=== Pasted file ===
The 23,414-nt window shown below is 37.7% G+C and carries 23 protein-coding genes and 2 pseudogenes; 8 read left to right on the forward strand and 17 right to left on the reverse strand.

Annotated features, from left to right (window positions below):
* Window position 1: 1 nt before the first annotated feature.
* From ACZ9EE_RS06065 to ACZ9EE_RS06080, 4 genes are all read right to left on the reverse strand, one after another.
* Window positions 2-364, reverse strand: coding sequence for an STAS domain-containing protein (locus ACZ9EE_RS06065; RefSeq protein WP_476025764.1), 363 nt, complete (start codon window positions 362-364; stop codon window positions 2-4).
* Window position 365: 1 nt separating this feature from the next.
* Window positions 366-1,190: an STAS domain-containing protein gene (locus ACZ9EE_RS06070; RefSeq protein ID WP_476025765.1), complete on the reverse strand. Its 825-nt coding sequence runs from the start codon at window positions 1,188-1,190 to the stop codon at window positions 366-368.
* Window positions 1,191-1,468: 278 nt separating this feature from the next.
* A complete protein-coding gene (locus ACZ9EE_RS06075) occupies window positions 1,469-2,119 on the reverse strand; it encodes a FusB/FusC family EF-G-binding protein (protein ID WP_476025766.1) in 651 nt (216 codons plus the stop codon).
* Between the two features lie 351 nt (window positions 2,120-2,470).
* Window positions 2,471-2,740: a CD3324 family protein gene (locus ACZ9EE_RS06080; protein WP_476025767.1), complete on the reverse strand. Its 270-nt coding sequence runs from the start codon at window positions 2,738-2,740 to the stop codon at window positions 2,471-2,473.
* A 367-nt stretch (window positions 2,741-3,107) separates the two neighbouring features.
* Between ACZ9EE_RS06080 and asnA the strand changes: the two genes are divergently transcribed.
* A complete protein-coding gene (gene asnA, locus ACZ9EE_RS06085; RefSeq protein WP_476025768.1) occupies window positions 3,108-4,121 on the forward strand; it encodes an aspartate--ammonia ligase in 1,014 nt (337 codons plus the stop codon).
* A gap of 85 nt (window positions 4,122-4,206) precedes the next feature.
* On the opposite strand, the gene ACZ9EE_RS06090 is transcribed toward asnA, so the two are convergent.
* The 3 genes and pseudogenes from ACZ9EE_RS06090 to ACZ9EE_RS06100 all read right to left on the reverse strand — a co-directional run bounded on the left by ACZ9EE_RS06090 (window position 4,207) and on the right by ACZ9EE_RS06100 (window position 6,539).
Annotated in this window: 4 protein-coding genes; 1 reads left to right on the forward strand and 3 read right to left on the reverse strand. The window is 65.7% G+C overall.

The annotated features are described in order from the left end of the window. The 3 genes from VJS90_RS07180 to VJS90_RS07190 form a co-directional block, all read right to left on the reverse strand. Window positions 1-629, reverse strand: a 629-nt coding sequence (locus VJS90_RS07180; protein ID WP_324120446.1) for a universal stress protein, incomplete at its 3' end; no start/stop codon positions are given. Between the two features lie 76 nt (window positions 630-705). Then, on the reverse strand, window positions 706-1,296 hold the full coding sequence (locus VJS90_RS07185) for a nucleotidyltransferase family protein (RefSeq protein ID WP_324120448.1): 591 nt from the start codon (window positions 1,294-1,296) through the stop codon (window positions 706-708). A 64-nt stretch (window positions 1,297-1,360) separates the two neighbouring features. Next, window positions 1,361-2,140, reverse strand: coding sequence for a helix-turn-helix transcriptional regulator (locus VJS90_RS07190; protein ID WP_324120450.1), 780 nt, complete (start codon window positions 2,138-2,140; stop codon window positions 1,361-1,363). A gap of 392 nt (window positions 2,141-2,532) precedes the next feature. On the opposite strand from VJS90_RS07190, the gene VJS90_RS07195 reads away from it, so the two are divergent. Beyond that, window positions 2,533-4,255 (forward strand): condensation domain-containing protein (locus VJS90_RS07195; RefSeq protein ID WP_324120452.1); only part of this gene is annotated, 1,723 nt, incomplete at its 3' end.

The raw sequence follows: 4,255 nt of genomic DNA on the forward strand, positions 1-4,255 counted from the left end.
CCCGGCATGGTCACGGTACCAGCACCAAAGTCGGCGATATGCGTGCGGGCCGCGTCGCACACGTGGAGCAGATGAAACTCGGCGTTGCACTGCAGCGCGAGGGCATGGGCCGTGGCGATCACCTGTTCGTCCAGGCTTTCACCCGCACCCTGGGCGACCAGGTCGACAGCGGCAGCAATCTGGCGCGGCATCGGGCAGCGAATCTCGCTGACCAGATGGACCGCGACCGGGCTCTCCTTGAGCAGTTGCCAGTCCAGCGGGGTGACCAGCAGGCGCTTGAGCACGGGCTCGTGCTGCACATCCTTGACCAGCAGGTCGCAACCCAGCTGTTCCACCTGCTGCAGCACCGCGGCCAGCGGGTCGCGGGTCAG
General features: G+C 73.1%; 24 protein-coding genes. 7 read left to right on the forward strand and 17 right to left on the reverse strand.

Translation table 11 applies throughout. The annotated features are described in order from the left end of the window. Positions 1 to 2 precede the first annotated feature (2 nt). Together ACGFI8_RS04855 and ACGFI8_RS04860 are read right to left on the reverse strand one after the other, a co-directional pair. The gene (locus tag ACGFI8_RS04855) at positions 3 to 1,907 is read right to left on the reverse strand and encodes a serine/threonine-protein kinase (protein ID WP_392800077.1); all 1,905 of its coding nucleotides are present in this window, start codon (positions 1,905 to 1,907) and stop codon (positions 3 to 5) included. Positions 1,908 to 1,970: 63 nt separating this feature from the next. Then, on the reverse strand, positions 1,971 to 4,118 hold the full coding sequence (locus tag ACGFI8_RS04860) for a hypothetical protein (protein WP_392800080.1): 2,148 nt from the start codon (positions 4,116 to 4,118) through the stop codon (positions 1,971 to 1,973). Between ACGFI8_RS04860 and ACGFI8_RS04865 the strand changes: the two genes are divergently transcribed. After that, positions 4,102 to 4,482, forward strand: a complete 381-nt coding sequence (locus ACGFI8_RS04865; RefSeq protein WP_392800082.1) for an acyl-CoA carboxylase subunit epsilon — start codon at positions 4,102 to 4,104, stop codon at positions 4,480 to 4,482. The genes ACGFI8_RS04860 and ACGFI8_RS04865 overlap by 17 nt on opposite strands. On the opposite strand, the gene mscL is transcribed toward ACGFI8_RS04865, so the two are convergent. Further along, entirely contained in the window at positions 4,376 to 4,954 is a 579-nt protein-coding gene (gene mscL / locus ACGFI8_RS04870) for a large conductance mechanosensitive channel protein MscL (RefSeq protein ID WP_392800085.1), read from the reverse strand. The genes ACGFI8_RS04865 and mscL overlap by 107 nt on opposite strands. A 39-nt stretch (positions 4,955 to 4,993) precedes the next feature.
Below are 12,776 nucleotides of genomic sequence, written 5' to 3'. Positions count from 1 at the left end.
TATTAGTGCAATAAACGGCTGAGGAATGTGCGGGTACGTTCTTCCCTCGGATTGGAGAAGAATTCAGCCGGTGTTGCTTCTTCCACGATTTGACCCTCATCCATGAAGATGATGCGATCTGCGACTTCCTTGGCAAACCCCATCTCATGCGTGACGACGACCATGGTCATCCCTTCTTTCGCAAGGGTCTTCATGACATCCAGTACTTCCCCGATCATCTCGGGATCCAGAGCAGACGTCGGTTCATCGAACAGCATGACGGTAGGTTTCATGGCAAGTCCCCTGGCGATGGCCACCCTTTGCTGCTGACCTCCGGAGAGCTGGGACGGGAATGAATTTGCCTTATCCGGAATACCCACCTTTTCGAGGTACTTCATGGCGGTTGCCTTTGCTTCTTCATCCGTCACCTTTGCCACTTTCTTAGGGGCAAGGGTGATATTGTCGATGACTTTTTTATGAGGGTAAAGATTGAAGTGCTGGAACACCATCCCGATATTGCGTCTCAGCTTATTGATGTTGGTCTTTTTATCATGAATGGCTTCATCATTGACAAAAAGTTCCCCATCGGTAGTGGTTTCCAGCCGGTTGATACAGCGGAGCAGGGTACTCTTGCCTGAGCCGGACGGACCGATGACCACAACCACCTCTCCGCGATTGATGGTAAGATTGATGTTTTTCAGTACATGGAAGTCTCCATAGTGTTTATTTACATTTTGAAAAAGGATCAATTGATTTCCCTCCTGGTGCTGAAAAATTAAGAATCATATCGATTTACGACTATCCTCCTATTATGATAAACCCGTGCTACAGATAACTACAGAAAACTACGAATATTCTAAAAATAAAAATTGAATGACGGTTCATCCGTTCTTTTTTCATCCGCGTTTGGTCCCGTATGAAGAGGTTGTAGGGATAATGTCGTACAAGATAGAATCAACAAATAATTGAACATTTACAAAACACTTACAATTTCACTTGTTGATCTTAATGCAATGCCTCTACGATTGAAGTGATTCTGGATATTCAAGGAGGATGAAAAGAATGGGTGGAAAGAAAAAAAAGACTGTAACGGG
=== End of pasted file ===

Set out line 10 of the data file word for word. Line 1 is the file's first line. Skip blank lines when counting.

* Between the two features lie 351 nt (window positions 2,120-2,470).